The comments revived a bitter political debate that flared immediately following the January 2011 tragedy. Though Democratic National Committee Chairwoman Debbie Wasserman-Schultz did not directly blame the Tea Party for the shooting, conservative groups claimed that was the implication.
In turn, Wasserman-Schultz''s remarks on toning things down ended up fueling the very type of incivility she warned against.
Wasserman-Schultz made that point on her Twitter page, after denying a claim by Republican National Committee Chairman Reince Priebus that she was "blaming the Tea Party for the horrific (Tucson) shooting."
"I'd NEVER politicize Tucson-my close friend was shot. Your comment=lack of civility was talking about," she tweeted.
Still, one of her deputies at the DNC threw himself into the fray -- and ratcheted things up a notch or two in the process.
"Would it kill you folks in the Republican Party to stop making crap up," DNC spokesman Brad Woodhouse tweeted.
Then he retweeted a response from Democratic strategist Greg Pinelo, saying: "Actually, it would kill them to tell the truth. So much of their politics is predicated on lies."
Finally, Woodhouse retweeted the following from another politico: "Priebus needs jaws tightened 4 his bs."
Wasserman-Schultz uttered the initial offending remarks during a political discussion in New Hampshire on Wednesday.
Asked about the lack of civility in Congress, she brought up the Giffords shooting.
"We need to make sure that we tone things down, particularly in light of the Tucson tragedy from a year ago, where my very good friend, Gabby Giffords -- who is doing really well, by the way," she said. "But the discourse in America, the discourse in Congress in particular ... has really changed, and I'll tell you. I hesitate to place blame, but I have noticed it take a very precipitous turn towards edginess and a lack of civility with the growth of the Tea Party movement."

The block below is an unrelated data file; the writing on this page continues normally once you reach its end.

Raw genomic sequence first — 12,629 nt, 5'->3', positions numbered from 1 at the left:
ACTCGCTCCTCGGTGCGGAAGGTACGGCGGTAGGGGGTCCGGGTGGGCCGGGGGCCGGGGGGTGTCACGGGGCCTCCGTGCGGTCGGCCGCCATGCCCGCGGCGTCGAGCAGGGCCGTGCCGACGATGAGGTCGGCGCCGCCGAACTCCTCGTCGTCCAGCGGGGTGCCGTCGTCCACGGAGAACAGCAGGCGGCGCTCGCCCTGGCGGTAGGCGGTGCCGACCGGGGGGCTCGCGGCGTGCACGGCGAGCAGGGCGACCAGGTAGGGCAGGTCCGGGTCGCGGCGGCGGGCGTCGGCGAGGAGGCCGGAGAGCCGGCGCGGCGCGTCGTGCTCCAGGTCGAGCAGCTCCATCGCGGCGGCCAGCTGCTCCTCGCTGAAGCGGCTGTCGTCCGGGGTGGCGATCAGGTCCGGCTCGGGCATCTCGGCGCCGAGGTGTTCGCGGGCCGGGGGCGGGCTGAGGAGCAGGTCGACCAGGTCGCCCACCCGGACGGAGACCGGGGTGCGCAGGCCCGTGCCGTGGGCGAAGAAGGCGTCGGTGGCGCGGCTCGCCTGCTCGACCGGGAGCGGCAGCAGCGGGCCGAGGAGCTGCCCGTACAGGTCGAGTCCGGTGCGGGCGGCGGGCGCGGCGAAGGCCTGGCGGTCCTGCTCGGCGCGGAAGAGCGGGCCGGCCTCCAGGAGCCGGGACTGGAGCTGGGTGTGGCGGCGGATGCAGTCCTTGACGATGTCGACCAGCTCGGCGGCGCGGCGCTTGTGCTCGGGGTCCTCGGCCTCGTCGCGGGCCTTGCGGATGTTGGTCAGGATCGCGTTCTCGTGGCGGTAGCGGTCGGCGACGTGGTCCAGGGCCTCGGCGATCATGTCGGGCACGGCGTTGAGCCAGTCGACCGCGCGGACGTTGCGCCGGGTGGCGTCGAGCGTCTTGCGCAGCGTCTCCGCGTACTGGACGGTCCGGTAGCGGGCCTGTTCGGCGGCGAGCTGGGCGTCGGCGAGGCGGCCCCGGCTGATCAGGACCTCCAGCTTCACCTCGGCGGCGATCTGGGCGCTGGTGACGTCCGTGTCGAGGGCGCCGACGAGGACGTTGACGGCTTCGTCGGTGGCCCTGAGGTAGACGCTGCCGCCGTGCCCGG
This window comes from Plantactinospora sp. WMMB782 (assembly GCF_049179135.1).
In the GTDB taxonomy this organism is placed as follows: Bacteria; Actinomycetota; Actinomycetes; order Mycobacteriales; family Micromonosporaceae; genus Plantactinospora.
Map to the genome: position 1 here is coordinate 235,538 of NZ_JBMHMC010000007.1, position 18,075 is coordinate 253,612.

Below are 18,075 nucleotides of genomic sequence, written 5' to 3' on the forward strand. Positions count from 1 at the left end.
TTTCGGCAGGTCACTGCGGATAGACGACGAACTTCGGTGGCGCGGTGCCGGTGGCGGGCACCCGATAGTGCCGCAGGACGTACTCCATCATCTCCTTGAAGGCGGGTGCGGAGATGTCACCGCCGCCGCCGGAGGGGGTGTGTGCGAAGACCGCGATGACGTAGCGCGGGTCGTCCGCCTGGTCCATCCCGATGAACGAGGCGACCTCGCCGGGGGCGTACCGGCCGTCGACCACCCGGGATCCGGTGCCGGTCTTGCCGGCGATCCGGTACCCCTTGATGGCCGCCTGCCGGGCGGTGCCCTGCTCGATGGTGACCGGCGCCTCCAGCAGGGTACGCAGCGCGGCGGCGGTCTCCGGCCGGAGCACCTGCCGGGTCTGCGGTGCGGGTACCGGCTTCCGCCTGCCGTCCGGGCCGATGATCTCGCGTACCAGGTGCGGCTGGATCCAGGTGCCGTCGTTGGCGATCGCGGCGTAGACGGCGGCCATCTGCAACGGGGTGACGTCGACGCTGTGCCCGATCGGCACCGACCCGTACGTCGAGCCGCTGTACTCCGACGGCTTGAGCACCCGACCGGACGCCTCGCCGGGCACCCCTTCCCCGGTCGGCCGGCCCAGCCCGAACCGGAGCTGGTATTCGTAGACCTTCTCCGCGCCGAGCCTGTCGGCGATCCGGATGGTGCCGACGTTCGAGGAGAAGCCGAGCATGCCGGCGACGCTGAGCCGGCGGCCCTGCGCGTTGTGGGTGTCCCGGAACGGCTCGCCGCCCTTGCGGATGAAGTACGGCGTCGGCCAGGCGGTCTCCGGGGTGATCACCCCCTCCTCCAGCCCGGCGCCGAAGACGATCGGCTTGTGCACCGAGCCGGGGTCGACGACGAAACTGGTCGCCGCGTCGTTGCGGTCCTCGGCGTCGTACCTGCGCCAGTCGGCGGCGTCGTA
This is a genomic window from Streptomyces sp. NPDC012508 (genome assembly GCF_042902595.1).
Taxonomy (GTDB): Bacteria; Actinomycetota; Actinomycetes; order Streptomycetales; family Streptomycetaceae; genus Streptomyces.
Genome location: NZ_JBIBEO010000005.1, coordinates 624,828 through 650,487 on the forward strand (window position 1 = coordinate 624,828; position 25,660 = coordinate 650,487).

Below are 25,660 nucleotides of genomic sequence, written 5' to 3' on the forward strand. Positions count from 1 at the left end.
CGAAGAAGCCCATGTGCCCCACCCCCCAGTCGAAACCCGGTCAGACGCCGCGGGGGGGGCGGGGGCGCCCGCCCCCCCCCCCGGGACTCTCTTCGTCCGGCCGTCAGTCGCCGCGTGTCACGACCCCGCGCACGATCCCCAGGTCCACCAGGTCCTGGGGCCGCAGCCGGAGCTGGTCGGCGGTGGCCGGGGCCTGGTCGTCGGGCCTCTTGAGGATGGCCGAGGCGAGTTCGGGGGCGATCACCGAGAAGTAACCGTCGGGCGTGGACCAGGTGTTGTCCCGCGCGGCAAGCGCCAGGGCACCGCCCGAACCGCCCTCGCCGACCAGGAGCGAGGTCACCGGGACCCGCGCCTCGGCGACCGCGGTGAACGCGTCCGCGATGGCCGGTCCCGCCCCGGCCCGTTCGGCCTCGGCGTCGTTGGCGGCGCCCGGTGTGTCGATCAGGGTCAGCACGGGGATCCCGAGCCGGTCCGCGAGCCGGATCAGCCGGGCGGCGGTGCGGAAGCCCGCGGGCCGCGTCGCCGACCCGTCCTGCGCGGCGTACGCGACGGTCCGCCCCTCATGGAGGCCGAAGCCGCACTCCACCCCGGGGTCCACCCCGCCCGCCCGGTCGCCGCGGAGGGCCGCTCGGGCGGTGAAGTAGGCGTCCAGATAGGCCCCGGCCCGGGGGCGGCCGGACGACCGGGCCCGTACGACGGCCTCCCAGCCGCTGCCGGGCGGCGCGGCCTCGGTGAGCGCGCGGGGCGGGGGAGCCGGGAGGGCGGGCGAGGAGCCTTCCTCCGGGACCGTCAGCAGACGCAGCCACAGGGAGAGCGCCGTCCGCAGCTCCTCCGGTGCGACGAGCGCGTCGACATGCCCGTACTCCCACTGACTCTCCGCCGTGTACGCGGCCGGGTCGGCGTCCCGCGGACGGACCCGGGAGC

She cited the Republican wave in the 2010 congressional elections and lamented the "conduct at those town hall meetings" before the elections.
"I've never seen a time that was more divisive or where discourse was less civil," she said. "What the Tea Party has done is they have taken it to a different level, and so when they come and disagree with you, you're not just wrong, you're the enemy."
The Independence Hall Tea Party Association took issue with the remarks.
"It's obvious that Congresswoman Wasserman Schultz is exploiting the Tuscon tragedy -- in which several bystanders were killed and several more were injured -- for purely partisan political gain," Association president Teri Adams said in a written statement. "Wasserman-Schultz and the Democrats know very well that the perpetrator of the Tucson shooting was an unstable individual with left-wing sympathies, someone whose world views were more Occupy than Tea Party."
The Occupy Wall Street movement, of course, had not yet emerged at the time of the shooting and cannot be blamed either.
Rather, gunman Jared Loughner's writing and comments from those who knew him suggest he did not fit neatly into either a liberal or conservative label.
One former friend said last year that Loughner wasn't on the left or the right.
Adams accused Wasserman-Schultz, by invoking the shooting to lecture the Tea Party, of trying to use the rampage "to discredit and defame a movement that had nothing to with it."
Adams called the comments "extremely despicable" and urged her to apologize and step down as chairwoman.
Priebus did not urge her to step down but did urge her to "apologize immediately for her reckless comments."
The RNC, on its Twitter page, repeatedly accused Wasserman-Schultz of blaming the Tea Party for the shooting.
But Woodhouse rejected the claims. Wasserman-Schultz would "never politicize Tucson. Was discussing civility in politics as transcript shows," he wrote.